In 1684, William Garrett, of Darby, was granted 492 acres in the center of what became Willistown Township. In 1713, William Garrett's son, William, II, was granted a patent for 100 acres immediately south of his father's 492-acre tract. The 100-acre grant lay along most of the northern boundary of the Indian tract.
In 1705, George Smedley was granted a patent for 400 acres in the southwest corner of Willistown Township. In 1713, George and Thomas Smedley (father and son) were granted a patent for the 200-acre tract directly east of George's 400-acre tract. And in 1735, Thomas Smedley acquired the 75 acres contiguous with the northeast corner of the Smedley 200-acre tract and adjoining the Garrett tract along the northern boundary of the Indian land.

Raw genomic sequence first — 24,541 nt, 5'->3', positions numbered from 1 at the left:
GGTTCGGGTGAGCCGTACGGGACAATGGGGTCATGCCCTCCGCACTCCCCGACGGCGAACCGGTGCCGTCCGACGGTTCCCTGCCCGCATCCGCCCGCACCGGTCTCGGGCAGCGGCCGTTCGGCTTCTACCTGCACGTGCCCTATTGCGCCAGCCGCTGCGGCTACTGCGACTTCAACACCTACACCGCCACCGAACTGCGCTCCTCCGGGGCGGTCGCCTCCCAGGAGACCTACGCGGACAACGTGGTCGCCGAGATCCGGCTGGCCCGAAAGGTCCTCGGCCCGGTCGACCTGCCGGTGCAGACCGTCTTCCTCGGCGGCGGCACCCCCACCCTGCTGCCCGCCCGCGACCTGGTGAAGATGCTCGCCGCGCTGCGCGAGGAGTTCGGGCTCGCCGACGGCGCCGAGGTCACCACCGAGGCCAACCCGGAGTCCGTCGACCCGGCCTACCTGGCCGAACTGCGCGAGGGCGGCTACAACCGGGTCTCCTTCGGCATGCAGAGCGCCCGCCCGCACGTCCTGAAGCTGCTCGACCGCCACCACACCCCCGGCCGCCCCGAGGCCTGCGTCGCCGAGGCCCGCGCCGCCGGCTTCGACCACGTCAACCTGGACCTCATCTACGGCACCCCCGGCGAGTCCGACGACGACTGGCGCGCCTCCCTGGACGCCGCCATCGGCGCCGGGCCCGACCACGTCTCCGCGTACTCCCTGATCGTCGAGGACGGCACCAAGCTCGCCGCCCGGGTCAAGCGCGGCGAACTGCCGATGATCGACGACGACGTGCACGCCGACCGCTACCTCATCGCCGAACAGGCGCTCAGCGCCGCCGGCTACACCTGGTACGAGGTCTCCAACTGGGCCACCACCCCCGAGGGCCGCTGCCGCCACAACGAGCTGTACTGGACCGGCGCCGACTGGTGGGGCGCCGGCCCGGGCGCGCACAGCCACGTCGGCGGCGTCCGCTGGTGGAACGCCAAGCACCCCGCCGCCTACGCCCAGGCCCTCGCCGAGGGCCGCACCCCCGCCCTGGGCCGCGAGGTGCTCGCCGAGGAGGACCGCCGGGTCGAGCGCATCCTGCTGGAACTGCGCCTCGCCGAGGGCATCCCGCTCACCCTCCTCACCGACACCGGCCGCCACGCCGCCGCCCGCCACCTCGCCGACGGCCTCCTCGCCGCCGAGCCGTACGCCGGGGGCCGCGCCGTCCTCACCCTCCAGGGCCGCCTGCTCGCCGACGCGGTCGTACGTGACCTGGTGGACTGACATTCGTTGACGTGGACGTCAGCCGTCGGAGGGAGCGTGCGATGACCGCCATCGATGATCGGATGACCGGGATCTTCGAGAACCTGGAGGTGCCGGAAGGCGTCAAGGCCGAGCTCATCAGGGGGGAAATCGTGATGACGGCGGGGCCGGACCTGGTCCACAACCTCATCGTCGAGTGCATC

Francis Yarnall, William Garrett and George Smedley had expanded their holdings for the benefit of their sons. Eventually, the large tracts of land they acquired were subdivided among their sons, many of whom were the first actual settlers in the District; their fathers had merely held the land for them until they were old enough to build their own houses and barns and to cultivate the land.
By 1719, a network of roads surrounded the Indian Land Grant and Delchester Road bisected it. In the 1720s, possibly due to the increase in settlers in the area, the Okehocking vacated their tract. Under the terms of the grant, the Indian land, once vacated, reverted to the Proprietary. In 1737, the land was reallocated to Amos and Mordecai Yarnall, sons of Francis Yarnall.